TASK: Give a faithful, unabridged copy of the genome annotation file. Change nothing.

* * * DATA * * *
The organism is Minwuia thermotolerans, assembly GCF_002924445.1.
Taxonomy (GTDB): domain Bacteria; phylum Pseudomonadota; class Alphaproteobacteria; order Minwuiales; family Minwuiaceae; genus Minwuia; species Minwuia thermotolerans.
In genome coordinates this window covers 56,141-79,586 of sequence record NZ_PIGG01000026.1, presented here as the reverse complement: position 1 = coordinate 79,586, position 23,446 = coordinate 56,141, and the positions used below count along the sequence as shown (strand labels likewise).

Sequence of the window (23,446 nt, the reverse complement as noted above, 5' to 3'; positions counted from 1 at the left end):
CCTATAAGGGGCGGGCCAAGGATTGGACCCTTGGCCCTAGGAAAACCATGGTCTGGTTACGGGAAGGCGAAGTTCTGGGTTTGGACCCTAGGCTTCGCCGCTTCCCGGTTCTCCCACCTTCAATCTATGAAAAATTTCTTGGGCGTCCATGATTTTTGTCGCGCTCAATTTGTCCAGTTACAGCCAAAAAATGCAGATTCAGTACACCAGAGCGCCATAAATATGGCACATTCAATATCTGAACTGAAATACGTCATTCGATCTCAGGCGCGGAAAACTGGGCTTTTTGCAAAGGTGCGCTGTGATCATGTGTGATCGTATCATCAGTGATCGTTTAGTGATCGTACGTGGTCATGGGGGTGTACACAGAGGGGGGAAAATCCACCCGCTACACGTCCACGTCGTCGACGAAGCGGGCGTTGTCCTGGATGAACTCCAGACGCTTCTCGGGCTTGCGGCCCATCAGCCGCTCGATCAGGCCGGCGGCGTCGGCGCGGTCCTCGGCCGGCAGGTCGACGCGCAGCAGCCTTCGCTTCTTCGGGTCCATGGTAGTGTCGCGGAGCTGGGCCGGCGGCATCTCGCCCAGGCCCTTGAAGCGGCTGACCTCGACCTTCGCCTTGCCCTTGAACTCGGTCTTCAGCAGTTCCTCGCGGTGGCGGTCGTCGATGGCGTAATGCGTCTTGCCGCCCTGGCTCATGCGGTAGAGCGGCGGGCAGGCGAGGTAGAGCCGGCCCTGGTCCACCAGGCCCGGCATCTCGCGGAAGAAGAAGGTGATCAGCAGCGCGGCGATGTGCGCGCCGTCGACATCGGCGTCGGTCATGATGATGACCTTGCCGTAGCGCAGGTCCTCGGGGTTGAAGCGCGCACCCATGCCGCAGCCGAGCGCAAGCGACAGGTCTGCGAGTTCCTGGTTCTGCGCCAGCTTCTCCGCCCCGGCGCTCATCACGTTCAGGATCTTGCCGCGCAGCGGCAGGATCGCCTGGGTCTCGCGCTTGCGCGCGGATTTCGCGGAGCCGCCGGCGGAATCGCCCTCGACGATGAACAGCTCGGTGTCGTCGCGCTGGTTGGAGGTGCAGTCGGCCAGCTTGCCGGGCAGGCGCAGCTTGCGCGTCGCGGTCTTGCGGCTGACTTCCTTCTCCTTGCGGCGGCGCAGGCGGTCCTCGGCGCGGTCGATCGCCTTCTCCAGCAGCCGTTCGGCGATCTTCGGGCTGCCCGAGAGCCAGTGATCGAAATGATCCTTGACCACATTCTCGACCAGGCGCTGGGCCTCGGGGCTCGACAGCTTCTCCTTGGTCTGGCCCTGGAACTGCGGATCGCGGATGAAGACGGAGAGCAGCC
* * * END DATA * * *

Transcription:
The organism is Minwuia thermotolerans, assembly GCF_002924445.1.
Taxonomy (GTDB): domain Bacteria; phylum Pseudomonadota; class Alphaproteobacteria; order Minwuiales; family Minwuiaceae; genus Minwuia; species Minwuia thermotolerans.
In genome coordinates this window covers 56,141-79,586 of sequence record NZ_PIGG01000026.1, presented here as the reverse complement: position 1 = coordinate 79,586, position 23,446 = coordinate 56,141, and the positions used below count along the sequence as shown (strand labels likewise).

Sequence of the window (23,446 nt, the reverse complement as noted above, 5' to 3'; positions counted from 1 at the left end):
CCTATAAGGGGCGGGCCAAGGATTGGACCCTTGGCCCTAGGAAAACCATGGTCTGGTTACGGGAAGGCGAAGTTCTGGGTTTGGACCCTAGGCTTCGCCGCTTCCCGGTTCTCCCACCTTCAATCTATGAAAAATTTCTTGGGCGTCCATGATTTTTGTCGCGCTCAATTTGTCCAGTTACAGCCAAAAAATGCAGATTCAGTACACCAGAGCGCCATAAATATGGCACATTCAATATCTGAACTGAAATACGTCATTCGATCTCAGGCGCGGAAAACTGGGCTTTTTGCAAAGGTGCGCTGTGATCATGTGTGATCGTATCATCAGTGATCGTTTAGTGATCGTACGTGGTCATGGGGGTGTACACAGAGGGGGGAAAATCCACCCGCTACACGTCCACGTCGTCGACGAAGCGGGCGTTGTCCTGGATGAACTCCAGACGCTTCTCGGGCTTGCGGCCCATCAGCCGCTCGATCAGGCCGGCGGCGTCGGCGCGGTCCTCGGCCGGCAGGTCGACGCGCAGCAGCCTTCGCTTCTTCGGGTCCATGGTAGTGTCGCGGAGCTGGGCCGGCGGCATCTCGCCCAGGCCCTTGAAGCGGCTGACCTCGACCTTCGCCTTGCCCTTGAACTCGGTCTTCAGCAGTTCCTCGCGGTGGCGGTCGTCGATGGCGTAATGCGTCTTGCCGCCCTGGCTCATGCGGTAGAGCGGCGGGCAGGCGAGGTAGAGCCGGCCCTGGTCCACCAGGCCCGGCATCTCGCGGAAGAAGAAGGTGATCAGCAGCGCGGCGATGTGCGCGCCGTCGACATCGGCGTCGGTCATGATGATGACCTTGCCGTAGCGCAGGTCCTCGGGGTTGAAGCGCGCACCCATGCCGCAGCCGAGCGCAAGCGACAGGTCTGCGAGTTCCTGGTTCTGCGCCAGCTTCTCCGCCCCGGCGCTCATCACGTTCAGGATCTTGCCGCGCAGCGGCAGGATCGCCTGGGTCTCGCGCTTGCGCGCGGATTTCGCGGAGCCGCCGGCGGAATCGCCCTCGACGATGAACAGCTCGGTGTCGTCGCGCTGGTTGGAGGTGCAGTCGGCCAGCTTGCCGGGCAGGCGCAGCTTGCGCGTCGCGGTCTTGCGGCTGACTTCCTTCTCCTTGCGGCGGCGCAGGCGGTCCTCGGCGCGGTCGATCGCCTTCTCCAGCAGCCGTTCGGCGATCTTCGGGCTGCCCGAGAGCCAGTGATCGAAATGATCCTTGACCACATTCTCGACCAGGCGCTGGGCCTCGGGGCTCGACAGCTTCTCCTTGGTCTGGCCCTGGAACTGCGGATCGCGGATGAAGACGGAGAGCAGCC